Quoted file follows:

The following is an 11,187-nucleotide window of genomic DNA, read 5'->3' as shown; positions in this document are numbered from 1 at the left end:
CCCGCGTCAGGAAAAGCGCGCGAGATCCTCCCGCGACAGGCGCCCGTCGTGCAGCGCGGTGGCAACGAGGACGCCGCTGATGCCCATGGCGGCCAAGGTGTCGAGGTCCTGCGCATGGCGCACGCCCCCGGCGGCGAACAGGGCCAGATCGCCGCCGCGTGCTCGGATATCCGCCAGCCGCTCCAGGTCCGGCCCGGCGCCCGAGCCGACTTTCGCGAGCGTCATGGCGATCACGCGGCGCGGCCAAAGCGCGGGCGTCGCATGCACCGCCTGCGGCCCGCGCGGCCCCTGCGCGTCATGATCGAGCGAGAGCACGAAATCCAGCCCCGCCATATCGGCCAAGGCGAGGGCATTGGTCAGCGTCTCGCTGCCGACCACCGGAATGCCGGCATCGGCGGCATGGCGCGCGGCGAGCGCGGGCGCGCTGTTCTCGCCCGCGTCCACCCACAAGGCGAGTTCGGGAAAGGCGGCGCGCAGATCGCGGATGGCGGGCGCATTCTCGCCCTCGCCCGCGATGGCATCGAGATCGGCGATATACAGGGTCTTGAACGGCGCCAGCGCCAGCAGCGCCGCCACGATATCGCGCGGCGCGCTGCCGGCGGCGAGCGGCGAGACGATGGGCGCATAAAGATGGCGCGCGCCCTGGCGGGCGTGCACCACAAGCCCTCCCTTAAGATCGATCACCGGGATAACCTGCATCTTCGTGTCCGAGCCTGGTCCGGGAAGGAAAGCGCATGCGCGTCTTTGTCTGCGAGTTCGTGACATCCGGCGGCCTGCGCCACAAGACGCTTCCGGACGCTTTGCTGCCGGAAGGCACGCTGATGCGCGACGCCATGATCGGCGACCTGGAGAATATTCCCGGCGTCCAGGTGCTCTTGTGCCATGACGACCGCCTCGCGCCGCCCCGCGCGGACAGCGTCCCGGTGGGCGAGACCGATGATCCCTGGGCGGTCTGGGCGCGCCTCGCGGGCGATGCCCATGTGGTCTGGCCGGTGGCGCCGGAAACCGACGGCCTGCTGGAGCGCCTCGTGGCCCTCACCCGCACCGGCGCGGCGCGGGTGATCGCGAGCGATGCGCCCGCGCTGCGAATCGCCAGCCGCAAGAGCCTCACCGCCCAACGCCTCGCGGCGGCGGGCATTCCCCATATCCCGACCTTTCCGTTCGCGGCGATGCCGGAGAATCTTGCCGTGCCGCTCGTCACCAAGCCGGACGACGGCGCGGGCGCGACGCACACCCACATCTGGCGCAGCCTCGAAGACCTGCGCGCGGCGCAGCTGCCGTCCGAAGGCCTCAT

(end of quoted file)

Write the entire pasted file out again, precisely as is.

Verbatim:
The following is an 11,187-nucleotide window of genomic DNA, read 5'->3' as shown; positions in this document are numbered from 1 at the left end:
CCCGCGTCAGGAAAAGCGCGCGAGATCCTCCCGCGACAGGCGCCCGTCGTGCAGCGCGGTGGCAACGAGGACGCCGCTGATGCCCATGGCGGCCAAGGTGTCGAGGTCCTGCGCATGGCGCACGCCCCCGGCGGCGAACAGGGCCAGATCGCCGCCGCGTGCTCGGATATCCGCCAGCCGCTCCAGGTCCGGCCCGGCGCCCGAGCCGACTTTCGCGAGCGTCATGGCGATCACGCGGCGCGGCCAAAGCGCGGGCGTCGCATGCACCGCCTGCGGCCCGCGCGGCCCCTGCGCGTCATGATCGAGCGAGAGCACGAAATCCAGCCCCGCCATATCGGCCAAGGCGAGGGCATTGGTCAGCGTCTCGCTGCCGACCACCGGAATGCCGGCATCGGCGGCATGGCGCGCGGCGAGCGCGGGCGCGCTGTTCTCGCCCGCGTCCACCCACAAGGCGAGTTCGGGAAAGGCGGCGCGCAGATCGCGGATGGCGGGCGCATTCTCGCCCTCGCCCGCGATGGCATCGAGATCGGCGATATACAGGGTCTTGAACGGCGCCAGCGCCAGCAGCGCCGCCACGATATCGCGCGGCGCGCTGCCGGCGGCGAGCGGCGAGACGATGGGCGCATAAAGATGGCGCGCGCCCTGGCGGGCGTGCACCACAAGCCCTCCCTTAAGATCGATCACCGGGATAACCTGCATCTTCGTGTCCGAGCCTGGTCCGGGAAGGAAAGCGCATGCGCGTCTTTGTCTGCGAGTTCGTGACATCCGGCGGCCTGCGCCACAAGACGCTTCCGGACGCTTTGCTGCCGGAAGGCACGCTGATGCGCGACGCCATGATCGGCGACCTGGAGAATATTCCCGGCGTCCAGGTGCTCTTGTGCCATGACGACCGCCTCGCGCCGCCCCGCGCGGACAGCGTCCCGGTGGGCGAGACCGATGATCCCTGGGCGGTCTGGGCGCGCCTCGCGGGCGATGCCCATGTGGTCTGGCCGGTGGCGCCGGAAACCGACGGCCTGCTGGAGCGCCTCGTGGCCCTCACCCGCACCGGCGCGGCGCGGGTGATCGCGAGCGATGCGCCCGCGCTGCGAATCGCCAGCCGCAAGAGCCTCACCGCCCAACGCCTCGCGGCGGCGGGCATTCCCCATATCCCGACCTTTCCGTTCGCGGCGATGCCGGAGAATCTTGCCGTGCCGCTCGTCACCAAGCCGGACGACGGCGCGGGCGCGACGCACACCCACATCTGGCGCAGCCTCGAAGACCTGCGCGCGGCGCAGCTGCCGTCCGAAGGCCTCAT